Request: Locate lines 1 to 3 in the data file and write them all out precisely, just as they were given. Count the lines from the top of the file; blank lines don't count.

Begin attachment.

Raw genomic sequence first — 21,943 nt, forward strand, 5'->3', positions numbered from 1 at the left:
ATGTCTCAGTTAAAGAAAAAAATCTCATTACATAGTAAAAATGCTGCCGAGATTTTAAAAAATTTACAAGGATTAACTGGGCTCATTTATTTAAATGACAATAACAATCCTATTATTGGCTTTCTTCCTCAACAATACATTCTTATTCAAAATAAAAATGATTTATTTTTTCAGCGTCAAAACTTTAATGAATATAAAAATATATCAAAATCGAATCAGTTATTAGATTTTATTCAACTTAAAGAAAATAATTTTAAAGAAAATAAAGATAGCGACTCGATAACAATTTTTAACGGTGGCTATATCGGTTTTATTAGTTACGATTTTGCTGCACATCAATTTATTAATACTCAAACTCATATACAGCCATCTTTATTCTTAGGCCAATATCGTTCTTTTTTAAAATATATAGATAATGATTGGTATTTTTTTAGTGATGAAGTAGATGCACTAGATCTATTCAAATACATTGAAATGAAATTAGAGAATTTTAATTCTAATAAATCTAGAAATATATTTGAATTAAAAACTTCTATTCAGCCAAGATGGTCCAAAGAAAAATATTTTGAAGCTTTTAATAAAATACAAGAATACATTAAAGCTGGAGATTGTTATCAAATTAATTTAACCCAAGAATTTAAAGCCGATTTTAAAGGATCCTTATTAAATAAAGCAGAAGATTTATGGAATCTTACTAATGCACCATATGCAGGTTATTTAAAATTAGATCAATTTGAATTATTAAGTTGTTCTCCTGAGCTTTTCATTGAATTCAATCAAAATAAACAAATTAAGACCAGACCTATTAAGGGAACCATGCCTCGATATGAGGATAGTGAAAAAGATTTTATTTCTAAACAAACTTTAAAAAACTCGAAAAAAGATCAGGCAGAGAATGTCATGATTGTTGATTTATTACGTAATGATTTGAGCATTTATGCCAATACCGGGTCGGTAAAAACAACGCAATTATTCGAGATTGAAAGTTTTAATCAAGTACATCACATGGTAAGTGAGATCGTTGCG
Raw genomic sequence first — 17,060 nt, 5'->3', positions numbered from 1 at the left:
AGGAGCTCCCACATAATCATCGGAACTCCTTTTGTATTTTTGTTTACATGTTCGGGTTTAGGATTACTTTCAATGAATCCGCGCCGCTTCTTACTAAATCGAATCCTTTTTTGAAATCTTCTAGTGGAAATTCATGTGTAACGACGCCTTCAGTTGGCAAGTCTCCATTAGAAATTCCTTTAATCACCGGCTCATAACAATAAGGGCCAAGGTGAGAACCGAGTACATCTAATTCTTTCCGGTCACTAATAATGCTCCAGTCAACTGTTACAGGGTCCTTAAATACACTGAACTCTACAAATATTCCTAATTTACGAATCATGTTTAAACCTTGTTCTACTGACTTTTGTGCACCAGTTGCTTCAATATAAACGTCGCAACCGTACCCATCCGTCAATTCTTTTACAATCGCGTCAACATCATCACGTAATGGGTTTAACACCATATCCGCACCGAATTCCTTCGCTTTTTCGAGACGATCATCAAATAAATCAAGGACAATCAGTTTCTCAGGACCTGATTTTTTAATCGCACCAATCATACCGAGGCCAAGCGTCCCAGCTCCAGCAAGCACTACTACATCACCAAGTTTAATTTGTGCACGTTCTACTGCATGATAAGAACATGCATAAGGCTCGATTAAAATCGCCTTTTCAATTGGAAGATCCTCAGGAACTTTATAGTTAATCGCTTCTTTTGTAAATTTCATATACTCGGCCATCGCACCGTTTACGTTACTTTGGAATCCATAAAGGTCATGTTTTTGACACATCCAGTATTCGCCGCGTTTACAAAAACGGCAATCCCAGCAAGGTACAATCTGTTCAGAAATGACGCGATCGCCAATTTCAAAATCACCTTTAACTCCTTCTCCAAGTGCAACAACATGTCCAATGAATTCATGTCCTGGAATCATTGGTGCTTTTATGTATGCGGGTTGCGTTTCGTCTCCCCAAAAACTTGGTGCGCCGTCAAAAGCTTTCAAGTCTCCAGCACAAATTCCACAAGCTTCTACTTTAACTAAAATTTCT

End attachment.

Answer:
Raw genomic sequence first — 21,943 nt, forward strand, 5'->3', positions numbered from 1 at the left:
ATGTCTCAGTTAAAGAAAAAAATCTCATTACATAGTAAAAATGCTGCCGAGATTTTAAAAAATTTACAAGGATTAACTGGGCTCATTTATTTAAATGACAATAACAATCCTATTATTGGCTTTCTTCCTCAACAATACATTCTTATTCAAAATAAAAATGATTTATTTTTTCAGCGTCAAAACTTTAATGAATATAAAAATATATCAAAATCGAATCAGTTATTAGATTTTATTCAACTTAAAGAAAATAATTTTAAAGAAAATAAAGATAGCGACTCGATAACAATTTTTAACGGTGGCTATATCGGTTTTATTAGTTACGATTTTGCTGCACATCAATTTATTAATACTCAAACTCATATACAGCCATCTTTATTCTTAGGCCAATATCGTTCTTTTTTAAAATATATAGATAATGATTGGTATTTTTTTAGTGATGAAGTAGATGCACTAGATCTATTCAAATACATTGAAATGAAATTAGAGAATTTTAATTCTAATAAATCTAGAAATATATTTGAATTAAAAACTTCTATTCAGCCAAGATGGTCCAAAGAAAAATATTTTGAAGCTTTTAATAAAATACAAGAATACATTAAAGCTGGAGATTGTTATCAAATTAATTTAACCCAAGAATTTAAAGCCGATTTTAAAGGATCCTTATTAAATAAAGCAGAAGATTTATGGAATCTTACTAATGCACCATATGCAGGTTATTTAAAATTAGATCAATTTGAATTATTAAGTTGTTCTCCTGAGCTTTTCATTGAATTCAATCAAAATAAACAAATTAAGACCAGACCTATTAAGGGAACCATGCCTCGATATGAGGATAGTGAAAAAGATTTTATTTCTAAACAAACTTTAAAAAACTCGAAAAAAGATCAGGCAGAGAATGTCATGATTGTTGATTTATTACGTAATGATTTGAGCATTTATGCCAATACCGGGTCGGTAAAAACAACGCAATTATTCGAGATTGAAAGTTTTAATCAAGTACATCACATGGTAAGTGAGATCGTTGCG
Raw genomic sequence first — 17,060 nt, 5'->3', positions numbered from 1 at the left: